Juba — South Sudan has received a $500m financing facility from African Export-Import Bank (Afreximbank), the continental multilateral trade finance institution, to fund power transmission, infrastructure and farming projects, it said on Monday.

South Sudan, the world’s youngest country after its split from Sudan in 2011, has some of the largest reserves of crude in sub-Saharan Africa, only one-third of which have been explored so far.  It is emerging from years of conflict after a peace deal in September.

“We want to help South Sudan make the investments it needs to develop,” Benedict Oramah, the bank’s president, was quoted as saying in a statement issued on behalf of the government. “We are seeing a country beginning to rise from the ashes and offering opportunities to its people. Afreximbank will support those who want to go to South Sudan.”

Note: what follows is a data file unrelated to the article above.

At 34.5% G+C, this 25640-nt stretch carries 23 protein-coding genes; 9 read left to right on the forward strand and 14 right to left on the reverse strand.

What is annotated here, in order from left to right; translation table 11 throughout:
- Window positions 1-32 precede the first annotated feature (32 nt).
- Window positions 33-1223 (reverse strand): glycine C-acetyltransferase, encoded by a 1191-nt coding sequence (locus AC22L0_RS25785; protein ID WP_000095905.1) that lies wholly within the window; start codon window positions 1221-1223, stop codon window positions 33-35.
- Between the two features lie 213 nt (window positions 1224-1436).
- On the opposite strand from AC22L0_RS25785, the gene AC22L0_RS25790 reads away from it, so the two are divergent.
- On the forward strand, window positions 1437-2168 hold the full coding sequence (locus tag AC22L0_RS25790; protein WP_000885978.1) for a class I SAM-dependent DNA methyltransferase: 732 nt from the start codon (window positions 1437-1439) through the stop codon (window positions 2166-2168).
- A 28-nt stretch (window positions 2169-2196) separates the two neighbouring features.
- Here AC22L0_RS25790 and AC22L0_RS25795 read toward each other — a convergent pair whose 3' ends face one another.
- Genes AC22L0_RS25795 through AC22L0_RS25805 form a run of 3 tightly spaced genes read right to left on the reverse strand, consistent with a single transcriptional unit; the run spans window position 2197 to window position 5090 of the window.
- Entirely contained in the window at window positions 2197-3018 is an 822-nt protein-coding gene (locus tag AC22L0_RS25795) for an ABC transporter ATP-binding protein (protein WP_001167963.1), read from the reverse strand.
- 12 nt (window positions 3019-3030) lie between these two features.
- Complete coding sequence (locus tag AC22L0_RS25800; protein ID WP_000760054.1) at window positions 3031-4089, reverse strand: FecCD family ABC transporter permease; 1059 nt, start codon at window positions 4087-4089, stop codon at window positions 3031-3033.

Cairo-based Afreximbank had assets of $12.46bn in 2017, of which $10.84bn is in loans. It is owned by a range of shareholders including SA, which became the 47th African government to join in 2017, as well as central banks.

The bank has provided another $200m in financing to South Sudan in the previous two years, Oramah said.

Melissa Cook, the MD of African Sunrise Partners which has clients doing business in South Sudan, including banks, said the business climate had started to improve.

“It is not the easiest place to go into, but worth it,” she was quoted as saying in the statement.

Energy minister Jeff Radebe was recently forced to defend SA’s separate $1bn involvement in an oil exploration deal in South Sudan. The Sunday Times reported that the minister may have flouted government processes as the deal had not come before the cabinet and did not have approval from the Treasury.


With staff writer